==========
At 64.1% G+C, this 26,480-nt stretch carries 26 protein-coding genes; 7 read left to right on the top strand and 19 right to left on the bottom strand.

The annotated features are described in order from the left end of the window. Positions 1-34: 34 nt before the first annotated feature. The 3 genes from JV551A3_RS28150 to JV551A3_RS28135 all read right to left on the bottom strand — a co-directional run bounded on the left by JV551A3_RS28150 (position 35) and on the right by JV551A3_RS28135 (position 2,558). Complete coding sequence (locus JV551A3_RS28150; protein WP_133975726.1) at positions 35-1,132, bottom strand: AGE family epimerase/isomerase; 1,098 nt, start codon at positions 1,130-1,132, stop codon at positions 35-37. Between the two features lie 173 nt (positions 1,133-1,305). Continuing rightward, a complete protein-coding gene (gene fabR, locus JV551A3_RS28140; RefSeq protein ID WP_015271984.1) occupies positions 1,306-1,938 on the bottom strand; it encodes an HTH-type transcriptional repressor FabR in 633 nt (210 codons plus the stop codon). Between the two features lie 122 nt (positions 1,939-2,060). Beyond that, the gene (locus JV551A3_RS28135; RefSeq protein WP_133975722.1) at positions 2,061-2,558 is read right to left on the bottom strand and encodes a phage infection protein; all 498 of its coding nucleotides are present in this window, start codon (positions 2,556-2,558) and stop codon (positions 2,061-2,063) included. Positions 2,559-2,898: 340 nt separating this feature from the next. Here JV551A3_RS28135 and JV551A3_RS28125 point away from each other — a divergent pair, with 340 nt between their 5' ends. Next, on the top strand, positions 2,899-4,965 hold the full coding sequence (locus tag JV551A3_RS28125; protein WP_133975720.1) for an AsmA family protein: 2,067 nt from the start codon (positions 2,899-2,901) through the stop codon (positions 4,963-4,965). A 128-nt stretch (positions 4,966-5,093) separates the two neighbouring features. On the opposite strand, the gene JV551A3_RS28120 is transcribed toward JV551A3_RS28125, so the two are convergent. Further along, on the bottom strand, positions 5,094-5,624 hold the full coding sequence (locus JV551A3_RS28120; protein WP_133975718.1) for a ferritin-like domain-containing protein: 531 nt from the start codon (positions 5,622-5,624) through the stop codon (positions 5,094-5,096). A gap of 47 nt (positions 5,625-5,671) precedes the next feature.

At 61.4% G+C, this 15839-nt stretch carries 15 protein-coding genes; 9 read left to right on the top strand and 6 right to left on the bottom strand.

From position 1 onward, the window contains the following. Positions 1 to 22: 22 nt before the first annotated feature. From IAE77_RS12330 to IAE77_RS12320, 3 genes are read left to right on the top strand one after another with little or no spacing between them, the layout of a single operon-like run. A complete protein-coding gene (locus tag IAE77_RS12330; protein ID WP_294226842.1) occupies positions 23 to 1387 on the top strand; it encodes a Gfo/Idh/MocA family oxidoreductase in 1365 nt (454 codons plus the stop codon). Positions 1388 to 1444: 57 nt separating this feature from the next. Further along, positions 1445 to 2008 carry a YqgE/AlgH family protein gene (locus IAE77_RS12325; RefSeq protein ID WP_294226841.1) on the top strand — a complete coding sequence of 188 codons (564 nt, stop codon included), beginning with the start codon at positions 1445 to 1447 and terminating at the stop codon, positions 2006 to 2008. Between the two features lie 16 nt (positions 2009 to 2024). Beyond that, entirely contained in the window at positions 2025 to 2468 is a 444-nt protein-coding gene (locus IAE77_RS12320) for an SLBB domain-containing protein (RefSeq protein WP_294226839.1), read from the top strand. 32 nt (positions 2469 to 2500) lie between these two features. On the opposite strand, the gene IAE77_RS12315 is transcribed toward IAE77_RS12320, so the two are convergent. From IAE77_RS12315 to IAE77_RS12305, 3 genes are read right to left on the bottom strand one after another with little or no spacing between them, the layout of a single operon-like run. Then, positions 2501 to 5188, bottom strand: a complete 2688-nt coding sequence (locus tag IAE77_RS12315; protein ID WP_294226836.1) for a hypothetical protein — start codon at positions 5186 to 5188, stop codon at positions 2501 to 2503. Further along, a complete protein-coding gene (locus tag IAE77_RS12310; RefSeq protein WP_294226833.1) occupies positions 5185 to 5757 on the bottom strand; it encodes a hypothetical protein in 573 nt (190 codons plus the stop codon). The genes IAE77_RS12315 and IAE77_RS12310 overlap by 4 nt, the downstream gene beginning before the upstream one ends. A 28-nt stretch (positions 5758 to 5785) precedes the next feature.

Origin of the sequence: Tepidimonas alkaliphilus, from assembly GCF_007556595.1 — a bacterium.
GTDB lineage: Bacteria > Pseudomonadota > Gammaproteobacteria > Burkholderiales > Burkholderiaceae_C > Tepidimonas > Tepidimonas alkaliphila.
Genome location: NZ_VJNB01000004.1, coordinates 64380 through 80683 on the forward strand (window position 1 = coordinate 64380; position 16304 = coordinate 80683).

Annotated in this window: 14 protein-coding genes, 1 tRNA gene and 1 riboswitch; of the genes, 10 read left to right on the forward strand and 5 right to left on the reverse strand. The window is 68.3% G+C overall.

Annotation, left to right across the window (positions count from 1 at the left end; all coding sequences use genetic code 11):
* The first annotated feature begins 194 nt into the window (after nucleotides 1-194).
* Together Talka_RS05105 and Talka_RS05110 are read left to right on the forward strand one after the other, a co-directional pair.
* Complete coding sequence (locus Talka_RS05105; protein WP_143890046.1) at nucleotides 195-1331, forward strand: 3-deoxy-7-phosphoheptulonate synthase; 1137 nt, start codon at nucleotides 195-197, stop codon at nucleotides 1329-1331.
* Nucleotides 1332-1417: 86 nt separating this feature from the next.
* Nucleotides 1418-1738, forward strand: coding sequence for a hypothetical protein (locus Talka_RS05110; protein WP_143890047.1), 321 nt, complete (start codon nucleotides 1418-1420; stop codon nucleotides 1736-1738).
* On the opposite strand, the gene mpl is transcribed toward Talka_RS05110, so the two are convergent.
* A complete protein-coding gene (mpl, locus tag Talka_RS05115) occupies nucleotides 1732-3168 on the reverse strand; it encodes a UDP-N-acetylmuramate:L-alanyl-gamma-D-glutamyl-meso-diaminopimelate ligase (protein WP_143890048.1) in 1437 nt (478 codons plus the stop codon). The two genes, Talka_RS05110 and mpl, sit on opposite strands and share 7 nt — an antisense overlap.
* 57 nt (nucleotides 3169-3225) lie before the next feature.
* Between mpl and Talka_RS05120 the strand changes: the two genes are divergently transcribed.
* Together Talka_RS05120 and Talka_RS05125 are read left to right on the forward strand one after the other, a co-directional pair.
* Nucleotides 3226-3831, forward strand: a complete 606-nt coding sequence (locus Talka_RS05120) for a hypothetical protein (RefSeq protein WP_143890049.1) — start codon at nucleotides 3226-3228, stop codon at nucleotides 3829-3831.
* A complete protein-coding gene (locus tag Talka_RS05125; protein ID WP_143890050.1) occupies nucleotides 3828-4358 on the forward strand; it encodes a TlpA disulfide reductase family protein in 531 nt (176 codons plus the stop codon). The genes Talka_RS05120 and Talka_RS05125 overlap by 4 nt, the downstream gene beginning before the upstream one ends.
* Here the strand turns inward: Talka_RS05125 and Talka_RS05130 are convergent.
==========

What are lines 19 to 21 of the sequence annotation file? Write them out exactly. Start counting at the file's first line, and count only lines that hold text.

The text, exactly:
* Together Talka_RS05120 and Talka_RS05125 are read left to right on the forward strand one after the other, a co-directional pair.
* Nucleotides 3226-3831, forward strand: a complete 606-nt coding sequence (locus Talka_RS05120) for a hypothetical protein (RefSeq protein WP_143890049.1) — start codon at nucleotides 3226-3228, stop codon at nucleotides 3829-3831.
* A complete protein-coding gene (locus tag Talka_RS05125; protein ID WP_143890050.1) occupies nucleotides 3828-4358 on the forward strand; it encodes a TlpA disulfide reductase family protein in 531 nt (176 codons plus the stop codon). The genes Talka_RS05120 and Talka_RS05125 overlap by 4 nt, the downstream gene beginning before the upstream one ends.